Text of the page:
As I embark on my Christmas shopping I've been taking a more keen interest in how I buy things and what I feel about pricing. We've also been speaking internally about spending more time 'upfront' in scoping the work that our clients require and therefore being able to give a price based on the scope and the timescale that we've agreed with the client. It all sounds remarkably sensible and you have to ask what's novel about it (if anything). In many ways there's nothing novel about it but lawyers have, for a whole host of reasons, spent years being the butt of many a joke about how they charge and what they charge, so to my mind anything that makes it all a bit clearer is good both for the legal profession and for our clients. I'd be keen to hear from any of my blog followers who are also clients as to what you make of it all. Feedback is king.
The reason I'm now furiously blogging is that I was at another excellent Carters' Business Builder Forum (BBF) this morning, over the bridge in sunny Fife. The subject of the session was 'Increasing profits by increasing sales' and as usual, the BBF was a thought-provoking and informative event (topped off nicely by a bacon roll and a cup of coffee - thanks Peter). The BBF session made me think again about something that I bought recently and the thought process that I went through: my 'buying experience' started about three weeks ago when our TV picture became all pixelated and unwatchable. This was a particular blow as it happened on the Thursday and there was no time to solve the problem before Saturday evening's edition of Strictly (it really doesn’t get much more serious).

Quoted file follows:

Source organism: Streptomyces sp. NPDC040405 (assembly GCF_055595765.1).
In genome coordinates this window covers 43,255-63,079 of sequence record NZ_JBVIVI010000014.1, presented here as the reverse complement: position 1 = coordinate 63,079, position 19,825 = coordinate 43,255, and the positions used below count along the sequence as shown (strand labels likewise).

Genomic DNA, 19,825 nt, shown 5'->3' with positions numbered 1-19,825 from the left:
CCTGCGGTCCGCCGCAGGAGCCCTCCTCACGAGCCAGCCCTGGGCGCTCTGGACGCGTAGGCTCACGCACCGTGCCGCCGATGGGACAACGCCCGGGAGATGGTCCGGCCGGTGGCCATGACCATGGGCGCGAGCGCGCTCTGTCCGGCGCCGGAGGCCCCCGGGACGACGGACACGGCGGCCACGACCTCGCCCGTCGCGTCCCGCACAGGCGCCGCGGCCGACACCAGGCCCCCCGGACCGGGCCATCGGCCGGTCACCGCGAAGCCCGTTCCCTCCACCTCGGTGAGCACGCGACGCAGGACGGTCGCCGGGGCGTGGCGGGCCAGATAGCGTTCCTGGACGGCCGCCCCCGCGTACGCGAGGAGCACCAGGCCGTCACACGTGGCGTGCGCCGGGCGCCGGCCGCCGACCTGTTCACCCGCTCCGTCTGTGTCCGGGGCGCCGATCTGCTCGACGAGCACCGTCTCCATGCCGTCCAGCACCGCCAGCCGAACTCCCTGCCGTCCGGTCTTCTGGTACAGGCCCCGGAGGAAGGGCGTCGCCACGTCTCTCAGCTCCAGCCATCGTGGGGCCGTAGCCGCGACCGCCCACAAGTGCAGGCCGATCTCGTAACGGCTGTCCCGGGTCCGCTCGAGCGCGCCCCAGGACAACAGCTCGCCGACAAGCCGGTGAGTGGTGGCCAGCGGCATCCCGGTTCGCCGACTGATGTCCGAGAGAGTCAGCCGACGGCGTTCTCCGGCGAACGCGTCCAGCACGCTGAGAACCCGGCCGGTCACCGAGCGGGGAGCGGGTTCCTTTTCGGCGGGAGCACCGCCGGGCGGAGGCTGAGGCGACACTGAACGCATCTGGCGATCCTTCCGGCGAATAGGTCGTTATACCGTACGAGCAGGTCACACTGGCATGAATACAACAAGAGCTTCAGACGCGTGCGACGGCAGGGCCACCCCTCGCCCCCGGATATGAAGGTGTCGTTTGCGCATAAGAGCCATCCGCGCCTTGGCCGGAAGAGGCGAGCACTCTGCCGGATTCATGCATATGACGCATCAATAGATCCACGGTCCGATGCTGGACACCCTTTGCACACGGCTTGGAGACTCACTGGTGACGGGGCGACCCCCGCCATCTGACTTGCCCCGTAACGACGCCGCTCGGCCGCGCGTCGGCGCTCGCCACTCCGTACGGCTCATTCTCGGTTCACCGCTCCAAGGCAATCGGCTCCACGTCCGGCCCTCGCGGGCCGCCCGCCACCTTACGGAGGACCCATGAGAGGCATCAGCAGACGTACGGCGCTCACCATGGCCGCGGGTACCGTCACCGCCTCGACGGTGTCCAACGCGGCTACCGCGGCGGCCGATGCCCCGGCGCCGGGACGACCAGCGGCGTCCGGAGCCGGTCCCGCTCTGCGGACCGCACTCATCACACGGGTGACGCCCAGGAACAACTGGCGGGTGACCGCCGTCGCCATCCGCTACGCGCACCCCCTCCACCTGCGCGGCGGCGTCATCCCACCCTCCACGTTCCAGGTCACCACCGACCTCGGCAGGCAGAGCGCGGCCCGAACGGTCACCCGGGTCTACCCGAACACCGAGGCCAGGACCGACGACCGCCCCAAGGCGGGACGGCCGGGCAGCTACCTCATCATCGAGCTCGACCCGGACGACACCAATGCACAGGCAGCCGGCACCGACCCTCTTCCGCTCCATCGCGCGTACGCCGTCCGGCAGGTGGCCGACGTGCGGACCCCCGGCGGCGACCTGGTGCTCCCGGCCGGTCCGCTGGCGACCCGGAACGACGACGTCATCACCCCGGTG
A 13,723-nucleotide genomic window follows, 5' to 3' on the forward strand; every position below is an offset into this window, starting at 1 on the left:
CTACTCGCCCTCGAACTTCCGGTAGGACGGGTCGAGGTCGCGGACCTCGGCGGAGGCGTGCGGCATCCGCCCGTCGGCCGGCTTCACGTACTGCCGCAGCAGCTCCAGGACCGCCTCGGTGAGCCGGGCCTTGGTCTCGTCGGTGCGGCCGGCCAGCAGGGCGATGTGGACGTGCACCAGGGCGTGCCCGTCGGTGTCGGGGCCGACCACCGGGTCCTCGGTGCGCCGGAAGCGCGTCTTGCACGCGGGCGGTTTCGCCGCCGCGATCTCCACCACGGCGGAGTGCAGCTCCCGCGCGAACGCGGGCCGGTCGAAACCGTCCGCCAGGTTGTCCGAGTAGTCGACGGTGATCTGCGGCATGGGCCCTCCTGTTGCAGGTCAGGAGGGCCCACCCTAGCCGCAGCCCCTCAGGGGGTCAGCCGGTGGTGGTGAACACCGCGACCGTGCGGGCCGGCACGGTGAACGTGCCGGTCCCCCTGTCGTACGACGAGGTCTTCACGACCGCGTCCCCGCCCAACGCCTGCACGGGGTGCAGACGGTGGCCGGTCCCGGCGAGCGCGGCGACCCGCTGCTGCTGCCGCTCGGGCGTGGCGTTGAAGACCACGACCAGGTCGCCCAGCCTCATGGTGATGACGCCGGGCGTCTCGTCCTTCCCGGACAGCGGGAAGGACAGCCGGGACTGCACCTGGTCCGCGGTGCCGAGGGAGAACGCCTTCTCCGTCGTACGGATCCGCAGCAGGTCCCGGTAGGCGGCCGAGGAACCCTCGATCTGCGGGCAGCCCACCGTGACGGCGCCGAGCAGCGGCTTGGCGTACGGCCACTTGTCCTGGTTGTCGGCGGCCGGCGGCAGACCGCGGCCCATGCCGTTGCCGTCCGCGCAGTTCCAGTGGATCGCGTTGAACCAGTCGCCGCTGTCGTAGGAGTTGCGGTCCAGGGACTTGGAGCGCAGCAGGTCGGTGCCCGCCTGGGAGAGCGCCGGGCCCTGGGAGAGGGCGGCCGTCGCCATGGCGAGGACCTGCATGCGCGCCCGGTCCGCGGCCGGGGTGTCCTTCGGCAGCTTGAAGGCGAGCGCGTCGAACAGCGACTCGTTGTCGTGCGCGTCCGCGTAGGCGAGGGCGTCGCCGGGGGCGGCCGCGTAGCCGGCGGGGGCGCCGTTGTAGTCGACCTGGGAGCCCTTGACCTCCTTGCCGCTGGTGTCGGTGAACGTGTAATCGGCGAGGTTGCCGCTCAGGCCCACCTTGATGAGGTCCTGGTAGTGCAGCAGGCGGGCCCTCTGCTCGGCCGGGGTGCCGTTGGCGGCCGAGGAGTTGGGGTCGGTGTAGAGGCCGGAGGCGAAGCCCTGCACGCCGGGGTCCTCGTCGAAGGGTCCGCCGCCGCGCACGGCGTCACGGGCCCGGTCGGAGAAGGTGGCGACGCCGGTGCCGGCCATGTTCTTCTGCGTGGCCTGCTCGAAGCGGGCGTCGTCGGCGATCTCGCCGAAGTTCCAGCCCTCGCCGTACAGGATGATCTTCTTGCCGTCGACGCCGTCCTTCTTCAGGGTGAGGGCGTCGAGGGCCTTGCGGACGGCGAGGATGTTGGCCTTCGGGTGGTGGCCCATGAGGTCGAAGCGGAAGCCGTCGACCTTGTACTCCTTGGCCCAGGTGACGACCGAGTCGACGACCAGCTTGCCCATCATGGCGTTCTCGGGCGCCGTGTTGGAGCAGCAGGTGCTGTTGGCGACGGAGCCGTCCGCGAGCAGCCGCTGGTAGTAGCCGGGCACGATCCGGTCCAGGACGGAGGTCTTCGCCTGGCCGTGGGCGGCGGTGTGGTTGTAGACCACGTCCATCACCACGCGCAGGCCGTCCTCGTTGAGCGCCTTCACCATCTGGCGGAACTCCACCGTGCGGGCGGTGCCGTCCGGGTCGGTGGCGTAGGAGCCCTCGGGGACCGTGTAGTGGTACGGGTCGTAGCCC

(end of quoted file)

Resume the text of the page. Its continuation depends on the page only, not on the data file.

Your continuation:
I called the TV aerial company who installed our aerial when we moved into our house 7 years ago, explained the problem, arranged a time for the chap to come to the house, and worked from home on the appointed morning. Bang on time the aerial van pulled up outside our house, the technician told me, almost as I opened the front door, what he thought the problem, was (a new 4G transmitter nearby, apparently), he turned on the TV, nodded sagely as he saw the problem, and promptly climbed on to our roof and fixed it.
Twenty minutes later my TV picture was restored to HD crystal clarity and the following Saturday's edition of Strictly (the one from the Blackpool Tower Ballroom) was in the bag. The aerial chap even offered to hoover up the mess he'd made when he opened the hatch to our roof and all sorts of bits came raining down on him and the floor. To summarise, I was delighted, he was clearly an expert (having been able to identify the problem before he even saw it) and Saturday evening's tele-viewing was assured. He then gave me the bill and I promptly wrote him a cheque. The first time a price was mentioned was when he gave me the invoice and yet I was so pleased with his speed and efficiency that I was happy to pay without hesitation.
Our previous conversation didn't involve a discussion about price, but instead relied (I think) on the fact that the price was 'about what I had in mind' (based on what, I don't know) and his level of service was so high that it would have been churlish to argue with him. Food for thought.
Ever the lawyer I have to say that my first thought after the aerial episode was who I could tap for the cost of the new aerial. After all, someone's 4G transmitter seems to be causing havoc with many of the houses in our neighbourhood, which is great for the aerial chap but not great for the rest of us.